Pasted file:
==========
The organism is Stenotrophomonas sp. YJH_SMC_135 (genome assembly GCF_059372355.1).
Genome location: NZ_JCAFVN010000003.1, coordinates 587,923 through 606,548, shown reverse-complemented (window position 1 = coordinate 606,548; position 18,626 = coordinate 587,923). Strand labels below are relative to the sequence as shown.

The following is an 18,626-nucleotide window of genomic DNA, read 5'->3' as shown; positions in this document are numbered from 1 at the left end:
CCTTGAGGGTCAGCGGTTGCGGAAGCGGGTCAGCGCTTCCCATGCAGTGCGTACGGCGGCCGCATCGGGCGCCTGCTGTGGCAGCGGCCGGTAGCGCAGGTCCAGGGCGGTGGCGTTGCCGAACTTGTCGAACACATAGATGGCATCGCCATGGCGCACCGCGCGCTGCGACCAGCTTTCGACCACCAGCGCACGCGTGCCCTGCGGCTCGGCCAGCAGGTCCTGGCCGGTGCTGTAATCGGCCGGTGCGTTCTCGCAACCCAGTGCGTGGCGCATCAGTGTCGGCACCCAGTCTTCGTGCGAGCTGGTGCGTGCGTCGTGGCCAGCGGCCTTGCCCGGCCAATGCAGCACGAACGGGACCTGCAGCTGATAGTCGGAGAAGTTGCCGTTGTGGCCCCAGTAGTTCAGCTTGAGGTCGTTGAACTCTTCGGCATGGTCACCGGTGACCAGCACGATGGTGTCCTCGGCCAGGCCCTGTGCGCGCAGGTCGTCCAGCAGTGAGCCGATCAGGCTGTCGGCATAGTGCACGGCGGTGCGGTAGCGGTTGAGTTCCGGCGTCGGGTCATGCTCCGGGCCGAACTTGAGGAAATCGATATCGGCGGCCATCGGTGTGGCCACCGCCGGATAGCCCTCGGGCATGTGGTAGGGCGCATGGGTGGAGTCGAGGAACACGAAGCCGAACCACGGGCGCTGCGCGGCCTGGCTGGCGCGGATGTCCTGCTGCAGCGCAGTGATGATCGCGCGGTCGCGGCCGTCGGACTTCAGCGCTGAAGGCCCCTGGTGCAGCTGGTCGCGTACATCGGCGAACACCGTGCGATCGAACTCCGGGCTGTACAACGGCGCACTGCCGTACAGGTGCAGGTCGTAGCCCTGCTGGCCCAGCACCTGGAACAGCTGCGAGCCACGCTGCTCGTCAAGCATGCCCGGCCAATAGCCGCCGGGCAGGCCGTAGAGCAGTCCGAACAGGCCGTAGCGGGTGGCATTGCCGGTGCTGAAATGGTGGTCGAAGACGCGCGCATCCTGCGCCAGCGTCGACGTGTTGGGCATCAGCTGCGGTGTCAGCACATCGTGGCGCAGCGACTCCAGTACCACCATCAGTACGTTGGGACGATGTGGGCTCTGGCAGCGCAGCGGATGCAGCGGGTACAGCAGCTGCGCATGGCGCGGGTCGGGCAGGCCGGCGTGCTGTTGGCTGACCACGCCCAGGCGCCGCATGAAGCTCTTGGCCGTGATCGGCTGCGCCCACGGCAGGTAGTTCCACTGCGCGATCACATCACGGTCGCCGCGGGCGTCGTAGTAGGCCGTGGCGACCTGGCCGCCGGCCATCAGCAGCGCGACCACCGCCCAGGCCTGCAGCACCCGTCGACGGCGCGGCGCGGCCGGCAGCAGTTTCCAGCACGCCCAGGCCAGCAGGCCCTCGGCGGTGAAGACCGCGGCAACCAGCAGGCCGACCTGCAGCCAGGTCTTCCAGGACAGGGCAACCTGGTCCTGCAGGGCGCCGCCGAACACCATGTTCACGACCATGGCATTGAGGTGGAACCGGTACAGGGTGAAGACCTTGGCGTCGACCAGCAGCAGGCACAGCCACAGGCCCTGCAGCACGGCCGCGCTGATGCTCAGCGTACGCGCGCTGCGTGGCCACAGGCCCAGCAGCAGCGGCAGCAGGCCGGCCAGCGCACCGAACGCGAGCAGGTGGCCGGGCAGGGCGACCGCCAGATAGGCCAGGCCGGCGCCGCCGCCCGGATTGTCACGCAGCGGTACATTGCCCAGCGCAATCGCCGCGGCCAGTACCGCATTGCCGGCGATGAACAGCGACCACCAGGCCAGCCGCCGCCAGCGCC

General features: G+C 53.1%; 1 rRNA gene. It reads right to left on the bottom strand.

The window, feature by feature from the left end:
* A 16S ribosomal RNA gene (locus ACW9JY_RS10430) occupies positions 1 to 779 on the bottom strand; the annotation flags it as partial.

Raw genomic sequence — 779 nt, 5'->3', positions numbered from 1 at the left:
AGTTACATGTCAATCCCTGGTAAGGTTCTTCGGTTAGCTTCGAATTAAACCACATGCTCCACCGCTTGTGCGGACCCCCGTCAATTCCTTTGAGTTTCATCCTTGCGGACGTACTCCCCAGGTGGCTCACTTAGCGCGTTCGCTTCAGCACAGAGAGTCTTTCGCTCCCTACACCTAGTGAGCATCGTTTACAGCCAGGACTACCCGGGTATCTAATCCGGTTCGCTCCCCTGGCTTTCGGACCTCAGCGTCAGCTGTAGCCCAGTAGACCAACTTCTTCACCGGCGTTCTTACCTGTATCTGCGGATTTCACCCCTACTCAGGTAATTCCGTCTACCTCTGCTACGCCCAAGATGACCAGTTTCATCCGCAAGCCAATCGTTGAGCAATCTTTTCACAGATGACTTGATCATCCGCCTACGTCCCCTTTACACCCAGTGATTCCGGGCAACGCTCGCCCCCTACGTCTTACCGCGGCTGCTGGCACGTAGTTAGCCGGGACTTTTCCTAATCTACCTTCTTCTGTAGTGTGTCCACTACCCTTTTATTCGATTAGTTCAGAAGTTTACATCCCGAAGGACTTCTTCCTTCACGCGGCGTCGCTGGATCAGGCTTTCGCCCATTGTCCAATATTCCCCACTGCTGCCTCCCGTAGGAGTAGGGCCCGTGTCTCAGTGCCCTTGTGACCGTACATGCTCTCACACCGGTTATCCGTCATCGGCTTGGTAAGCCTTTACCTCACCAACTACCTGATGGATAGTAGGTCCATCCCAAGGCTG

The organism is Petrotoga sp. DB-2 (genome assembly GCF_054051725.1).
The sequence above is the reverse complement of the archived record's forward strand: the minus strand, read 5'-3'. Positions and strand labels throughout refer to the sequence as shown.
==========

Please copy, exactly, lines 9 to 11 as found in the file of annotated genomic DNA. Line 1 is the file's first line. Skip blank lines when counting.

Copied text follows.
AGTTACATGTCAATCCCTGGTAAGGTTCTTCGGTTAGCTTCGAATTAAACCACATGCTCCACCGCTTGTGCGGACCCCCGTCAATTCCTTTGAGTTTCATCCTTGCGGACGTACTCCCCAGGTGGCTCACTTAGCGCGTTCGCTTCAGCACAGAGAGTCTTTCGCTCCCTACACCTAGTGAGCATCGTTTACAGCCAGGACTACCCGGGTATCTAATCCGGTTCGCTCCCCTGGCTTTCGGACCTCAGCGTCAGCTGTAGCCCAGTAGACCAACTTCTTCACCGGCGTTCTTACCTGTATCTGCGGATTTCACCCCTACTCAGGTAATTCCGTCTACCTCTGCTACGCCCAAGATGACCAGTTTCATCCGCAAGCCAATCGTTGAGCAATCTTTTCACAGATGACTTGATCATCCGCCTACGTCCCCTTTACACCCAGTGATTCCGGGCAACGCTCGCCCCCTACGTCTTACCGCGGCTGCTGGCACGTAGTTAGCCGGGACTTTTCCTAATCTACCTTCTTCTGTAGTGTGTCCACTACCCTTTTATTCGATTAGTTCAGAAGTTTACATCCCGAAGGACTTCTTCCTTCACGCGGCGTCGCTGGATCAGGCTTTCGCCCATTGTCCAATATTCCCCACTGCTGCCTCCCGTAGGAGTAGGGCCCGTGTCTCAGTGCCCTTGTGACCGTACATGCTCTCACACCGGTTATCCGTCATCGGCTTGGTAAGCCTTTACCTCACCAACTACCTGATGGATAGTAGGTCCATCCCAAGGCTG

The organism is Petrotoga sp. DB-2 (genome assembly GCF_054051725.1).
The sequence above is the reverse complement of the archived record's forward strand: the minus strand, read 5'-3'. Positions and strand labels throughout refer to the sequence as shown.